In an age where we have a never-ending supply of ways to distract and numb ourselves from the Torrent without having to use our brains at all — let alone pay attention to what’s going on inside of them — the prospect of sitting alone with our thoughts can be downright terrifying. The barrier to avoidance is lower than it’s ever been, and we have gotten alarmingly accustomed to being able to distract away discomfort on demand.
But that discomfort that we’re avoiding, like most other forms of discomfort, is important for our development. All creatures on this planet grow through adversity; we’re no different. Just as our muscles atrophy when they aren’t regularly under stress, so too does our brain’s ability to manage what life throws at us. When we constantly sweep sources of difficulty or discomfort under the rug, the level of challenge that we’re able to handle gets lower and lower. This is how we end up with things like ‘safe spaces’.
Mindfulness becomes even more important when you consider that not all forms of avoidance are as overtly or entirely harmful as scrolling through your phone. Consider my pursuit of freedom.
The steps I took to gain external freedom were unquestionably important and valuable. I would still be miserable if I hadn’t done what I did. I’m a Greek Jew, which means that I’m stubborn and enterprising and don’t like to be told what to do. The life that I live today suits me completely and is worlds better than the one I had a few years ago. I wouldn’t trade it for anything.
And therein lies the complexity. Many of the ways that we avoid dealing with our shit are also healthy for and important to us. Life is frustratingly paradoxical that way. My pursuit of freedom was simultaneously crucial for my fulfillment and wellbeing while also serving as a distraction from addressing underlying issues that were making me crazy. I didn’t realize this until I stopped moving and examined what was actually going on.
This is why I’ve begrudgingly hopped on the mindfulness bandwagon. It seems impossible to understate the importance of being able to sit with whatever is going on in our heads. It’s remarkable what happens when we stop fighting or looking away and instead allow the inevitable discomfort to serve us. Our consciousness has a miraculous way of naturally working through all the crap. We have a built-in Brita filter; we just need to give it time and space to operate.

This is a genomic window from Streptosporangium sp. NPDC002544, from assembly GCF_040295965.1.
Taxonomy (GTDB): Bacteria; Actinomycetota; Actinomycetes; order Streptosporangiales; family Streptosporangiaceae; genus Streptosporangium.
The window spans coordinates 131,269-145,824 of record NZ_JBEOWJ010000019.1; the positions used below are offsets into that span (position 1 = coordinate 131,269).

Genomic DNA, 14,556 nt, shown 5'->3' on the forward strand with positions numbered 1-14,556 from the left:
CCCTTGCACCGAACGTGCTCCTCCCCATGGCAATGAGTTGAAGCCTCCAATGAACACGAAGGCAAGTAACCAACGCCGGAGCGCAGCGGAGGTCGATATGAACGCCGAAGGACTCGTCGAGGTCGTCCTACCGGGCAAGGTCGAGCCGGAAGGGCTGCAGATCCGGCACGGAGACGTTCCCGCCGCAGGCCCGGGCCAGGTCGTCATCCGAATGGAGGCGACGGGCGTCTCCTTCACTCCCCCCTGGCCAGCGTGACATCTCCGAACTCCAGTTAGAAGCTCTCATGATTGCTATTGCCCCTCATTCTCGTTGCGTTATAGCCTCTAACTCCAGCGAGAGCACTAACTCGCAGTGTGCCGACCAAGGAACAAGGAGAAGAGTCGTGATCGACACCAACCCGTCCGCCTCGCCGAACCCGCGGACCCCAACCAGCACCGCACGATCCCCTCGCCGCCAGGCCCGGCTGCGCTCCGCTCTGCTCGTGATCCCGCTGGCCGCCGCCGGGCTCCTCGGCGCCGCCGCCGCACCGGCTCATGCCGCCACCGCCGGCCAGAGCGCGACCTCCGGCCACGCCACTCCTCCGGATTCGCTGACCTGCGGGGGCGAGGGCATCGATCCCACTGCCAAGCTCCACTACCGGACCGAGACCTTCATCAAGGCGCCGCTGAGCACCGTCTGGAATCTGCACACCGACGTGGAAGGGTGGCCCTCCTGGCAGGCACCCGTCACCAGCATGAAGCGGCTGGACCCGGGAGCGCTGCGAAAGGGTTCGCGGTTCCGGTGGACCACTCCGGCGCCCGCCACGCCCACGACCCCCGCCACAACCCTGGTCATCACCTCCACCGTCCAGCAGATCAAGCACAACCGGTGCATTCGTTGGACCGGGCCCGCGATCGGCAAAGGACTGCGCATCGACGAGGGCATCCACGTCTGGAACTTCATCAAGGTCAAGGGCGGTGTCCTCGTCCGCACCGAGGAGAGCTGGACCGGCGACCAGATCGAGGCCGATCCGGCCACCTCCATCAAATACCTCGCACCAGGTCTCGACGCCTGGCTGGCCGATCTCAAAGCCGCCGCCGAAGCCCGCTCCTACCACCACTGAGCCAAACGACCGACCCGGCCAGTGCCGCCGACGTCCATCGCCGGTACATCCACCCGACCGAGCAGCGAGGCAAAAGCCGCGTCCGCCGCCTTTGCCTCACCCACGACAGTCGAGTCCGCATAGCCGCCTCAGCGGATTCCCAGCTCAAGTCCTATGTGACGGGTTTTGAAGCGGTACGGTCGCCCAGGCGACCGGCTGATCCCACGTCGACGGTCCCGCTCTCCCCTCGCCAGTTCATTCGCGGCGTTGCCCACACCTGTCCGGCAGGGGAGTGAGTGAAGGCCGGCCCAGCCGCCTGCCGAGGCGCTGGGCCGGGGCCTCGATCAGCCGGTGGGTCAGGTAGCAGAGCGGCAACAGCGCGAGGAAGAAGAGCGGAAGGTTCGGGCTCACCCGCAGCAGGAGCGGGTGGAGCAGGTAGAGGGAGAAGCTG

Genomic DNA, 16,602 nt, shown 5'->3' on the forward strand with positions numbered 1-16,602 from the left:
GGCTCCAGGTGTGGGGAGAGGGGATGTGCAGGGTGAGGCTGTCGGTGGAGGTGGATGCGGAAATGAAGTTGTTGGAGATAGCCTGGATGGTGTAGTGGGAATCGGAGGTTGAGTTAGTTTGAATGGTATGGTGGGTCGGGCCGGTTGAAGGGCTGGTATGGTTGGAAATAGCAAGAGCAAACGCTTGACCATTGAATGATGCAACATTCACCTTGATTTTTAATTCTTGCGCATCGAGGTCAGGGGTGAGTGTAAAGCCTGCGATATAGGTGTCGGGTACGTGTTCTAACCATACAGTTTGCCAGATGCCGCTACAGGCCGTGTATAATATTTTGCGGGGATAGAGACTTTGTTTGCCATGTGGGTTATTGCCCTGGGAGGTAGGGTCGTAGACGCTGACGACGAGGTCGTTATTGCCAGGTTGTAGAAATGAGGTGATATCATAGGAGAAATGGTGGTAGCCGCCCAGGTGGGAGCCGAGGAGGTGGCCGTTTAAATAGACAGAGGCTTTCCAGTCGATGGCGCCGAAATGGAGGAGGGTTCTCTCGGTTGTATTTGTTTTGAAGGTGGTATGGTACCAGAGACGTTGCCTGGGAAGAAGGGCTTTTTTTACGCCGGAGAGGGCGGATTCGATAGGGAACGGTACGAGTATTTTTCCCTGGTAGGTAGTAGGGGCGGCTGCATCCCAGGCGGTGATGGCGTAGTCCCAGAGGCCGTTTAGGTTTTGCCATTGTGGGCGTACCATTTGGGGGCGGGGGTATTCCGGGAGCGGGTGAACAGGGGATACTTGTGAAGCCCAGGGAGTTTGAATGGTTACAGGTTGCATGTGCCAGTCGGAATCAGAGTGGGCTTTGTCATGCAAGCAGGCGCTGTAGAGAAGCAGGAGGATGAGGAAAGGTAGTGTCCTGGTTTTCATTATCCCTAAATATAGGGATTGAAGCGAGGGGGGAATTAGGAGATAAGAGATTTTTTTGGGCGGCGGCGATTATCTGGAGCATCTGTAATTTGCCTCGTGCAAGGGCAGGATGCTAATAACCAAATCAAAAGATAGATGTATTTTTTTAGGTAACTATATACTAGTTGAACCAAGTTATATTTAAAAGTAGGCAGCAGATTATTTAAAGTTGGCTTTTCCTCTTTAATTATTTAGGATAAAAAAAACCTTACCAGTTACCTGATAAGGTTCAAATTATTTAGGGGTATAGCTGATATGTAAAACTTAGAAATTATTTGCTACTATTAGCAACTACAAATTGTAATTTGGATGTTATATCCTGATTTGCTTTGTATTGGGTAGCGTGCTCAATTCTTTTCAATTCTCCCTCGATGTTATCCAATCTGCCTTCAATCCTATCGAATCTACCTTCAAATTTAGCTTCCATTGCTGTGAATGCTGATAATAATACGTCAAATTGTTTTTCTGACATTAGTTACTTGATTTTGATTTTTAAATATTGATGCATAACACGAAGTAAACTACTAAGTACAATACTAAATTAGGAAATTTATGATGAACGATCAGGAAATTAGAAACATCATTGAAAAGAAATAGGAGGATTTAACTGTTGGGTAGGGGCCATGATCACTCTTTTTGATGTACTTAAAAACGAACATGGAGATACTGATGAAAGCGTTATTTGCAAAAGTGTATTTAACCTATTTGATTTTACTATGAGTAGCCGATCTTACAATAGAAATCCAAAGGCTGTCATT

The second part of my strategy involves having an outlet through which to externalize what’s going on in this filtration process. Language has been one of the most pivotal drivers of human development in the history of our species for a reason: it allows us to turn murky, abstract thoughtstreams into clear, linear concepts. This is not only important for interpersonal communication; it’s also a crucial tool for understanding ourselves and our own narratives. I increasingly believe that not using language for this purpose by writing or talking about our internal lives is actively harmful. It’s analogous to how most things are scarier in the dark. A bunch of messy and weird stuff will inevitably enter our minds on a regular basis, and when we fail to externalize it, we keep it in the dark and reinforce its status as The Scary Unknown. When we bring it into the light, we gain power over it. We start to deal with a known quantity.
My outlet is writing, mostly. Some people go to therapy. Others talk to their friends, or their dogs, or their stuffed animals (I’m not here to judge). It doesn’t have to be some grand or dramatic thing; the point is that the crap in our heads, like the crap in our bodies, needs an outlet. Otherwise, our systems get overwhelmed and we stop functioning properly. Bad news.
The last and, so far, most important part of my approach is also likely to be the most polarizing. It’s something that I had no interest in hearing for a long time, and I expect many to react similarly. But it has unquestionably caused the most immediate and profound shift in my psyche.
A few weeks I ago I decided to quit drinking for 90 days. I realized that alcohol had been taking more from me than I was getting from it, and I wanted to see what happened if I cut it out. If, after the 90-day period, I didn’t notice any material difference and felt like I was missing something, I’d get back to it and laugh about what a dumb idea it was.